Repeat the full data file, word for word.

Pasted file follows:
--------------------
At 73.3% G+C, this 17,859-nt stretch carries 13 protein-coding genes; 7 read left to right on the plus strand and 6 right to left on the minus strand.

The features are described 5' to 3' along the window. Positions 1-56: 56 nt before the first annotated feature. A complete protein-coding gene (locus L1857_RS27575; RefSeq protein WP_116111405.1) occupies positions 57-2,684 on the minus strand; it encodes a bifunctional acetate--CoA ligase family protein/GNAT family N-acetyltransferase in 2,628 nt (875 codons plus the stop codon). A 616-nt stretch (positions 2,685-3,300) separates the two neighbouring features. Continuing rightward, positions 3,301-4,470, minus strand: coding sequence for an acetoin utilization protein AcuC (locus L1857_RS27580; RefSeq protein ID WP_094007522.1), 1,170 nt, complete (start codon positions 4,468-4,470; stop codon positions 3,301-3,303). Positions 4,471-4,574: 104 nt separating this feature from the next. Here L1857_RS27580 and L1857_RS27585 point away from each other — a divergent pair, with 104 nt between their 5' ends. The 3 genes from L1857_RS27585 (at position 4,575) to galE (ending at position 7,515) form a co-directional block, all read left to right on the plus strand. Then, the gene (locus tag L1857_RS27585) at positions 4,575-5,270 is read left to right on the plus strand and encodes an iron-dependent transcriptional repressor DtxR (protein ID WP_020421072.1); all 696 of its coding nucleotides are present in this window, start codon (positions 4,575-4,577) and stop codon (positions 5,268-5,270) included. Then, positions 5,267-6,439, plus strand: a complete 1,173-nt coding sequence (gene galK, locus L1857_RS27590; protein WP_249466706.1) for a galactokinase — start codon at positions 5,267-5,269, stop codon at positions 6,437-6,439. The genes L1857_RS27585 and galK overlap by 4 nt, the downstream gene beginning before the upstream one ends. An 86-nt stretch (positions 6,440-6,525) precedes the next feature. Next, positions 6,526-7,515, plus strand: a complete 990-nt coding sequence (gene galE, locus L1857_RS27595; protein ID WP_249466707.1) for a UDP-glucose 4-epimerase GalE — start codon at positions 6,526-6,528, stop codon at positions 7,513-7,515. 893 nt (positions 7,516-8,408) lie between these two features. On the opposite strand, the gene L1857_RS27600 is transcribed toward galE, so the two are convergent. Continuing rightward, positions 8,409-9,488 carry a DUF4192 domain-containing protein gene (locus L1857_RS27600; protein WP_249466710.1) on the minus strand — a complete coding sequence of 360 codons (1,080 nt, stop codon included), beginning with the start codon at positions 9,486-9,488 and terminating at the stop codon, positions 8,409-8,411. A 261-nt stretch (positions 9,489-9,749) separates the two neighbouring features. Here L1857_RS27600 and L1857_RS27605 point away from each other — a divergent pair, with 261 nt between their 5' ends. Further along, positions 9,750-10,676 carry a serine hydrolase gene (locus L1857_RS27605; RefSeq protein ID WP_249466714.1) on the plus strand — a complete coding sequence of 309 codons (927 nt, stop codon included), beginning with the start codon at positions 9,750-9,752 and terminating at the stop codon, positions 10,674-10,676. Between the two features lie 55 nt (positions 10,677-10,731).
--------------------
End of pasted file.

At 73.3% G+C, this 17,859-nt stretch carries 13 protein-coding genes; 7 read left to right on the plus strand and 6 right to left on the minus strand.

The features are described 5' to 3' along the window. Positions 1-56: 56 nt before the first annotated feature. A complete protein-coding gene (locus L1857_RS27575; RefSeq protein WP_116111405.1) occupies positions 57-2,684 on the minus strand; it encodes a bifunctional acetate--CoA ligase family protein/GNAT family N-acetyltransferase in 2,628 nt (875 codons plus the stop codon). A 616-nt stretch (positions 2,685-3,300) separates the two neighbouring features. Continuing rightward, positions 3,301-4,470, minus strand: coding sequence for an acetoin utilization protein AcuC (locus L1857_RS27580; RefSeq protein ID WP_094007522.1), 1,170 nt, complete (start codon positions 4,468-4,470; stop codon positions 3,301-3,303). Positions 4,471-4,574: 104 nt separating this feature from the next. Here L1857_RS27580 and L1857_RS27585 point away from each other — a divergent pair, with 104 nt between their 5' ends. The 3 genes from L1857_RS27585 (at position 4,575) to galE (ending at position 7,515) form a co-directional block, all read left to right on the plus strand. Then, the gene (locus tag L1857_RS27585) at positions 4,575-5,270 is read left to right on the plus strand and encodes an iron-dependent transcriptional repressor DtxR (protein ID WP_020421072.1); all 696 of its coding nucleotides are present in this window, start codon (positions 4,575-4,577) and stop codon (positions 5,268-5,270) included. Then, positions 5,267-6,439, plus strand: a complete 1,173-nt coding sequence (gene galK, locus L1857_RS27590; protein WP_249466706.1) for a galactokinase — start codon at positions 5,267-5,269, stop codon at positions 6,437-6,439. The genes L1857_RS27585 and galK overlap by 4 nt, the downstream gene beginning before the upstream one ends. An 86-nt stretch (positions 6,440-6,525) precedes the next feature. Next, positions 6,526-7,515, plus strand: a complete 990-nt coding sequence (gene galE, locus L1857_RS27595; protein ID WP_249466707.1) for a UDP-glucose 4-epimerase GalE — start codon at positions 6,526-6,528, stop codon at positions 7,513-7,515. 893 nt (positions 7,516-8,408) lie between these two features. On the opposite strand, the gene L1857_RS27600 is transcribed toward galE, so the two are convergent. Continuing rightward, positions 8,409-9,488 carry a DUF4192 domain-containing protein gene (locus L1857_RS27600; protein WP_249466710.1) on the minus strand — a complete coding sequence of 360 codons (1,080 nt, stop codon included), beginning with the start codon at positions 9,486-9,488 and terminating at the stop codon, positions 8,409-8,411. A 261-nt stretch (positions 9,489-9,749) separates the two neighbouring features. Here L1857_RS27600 and L1857_RS27605 point away from each other — a divergent pair, with 261 nt between their 5' ends. Further along, positions 9,750-10,676 carry a serine hydrolase gene (locus L1857_RS27605; RefSeq protein ID WP_249466714.1) on the plus strand — a complete coding sequence of 309 codons (927 nt, stop codon included), beginning with the start codon at positions 9,750-9,752 and terminating at the stop codon, positions 10,674-10,676. Between the two features lie 55 nt (positions 10,677-10,731).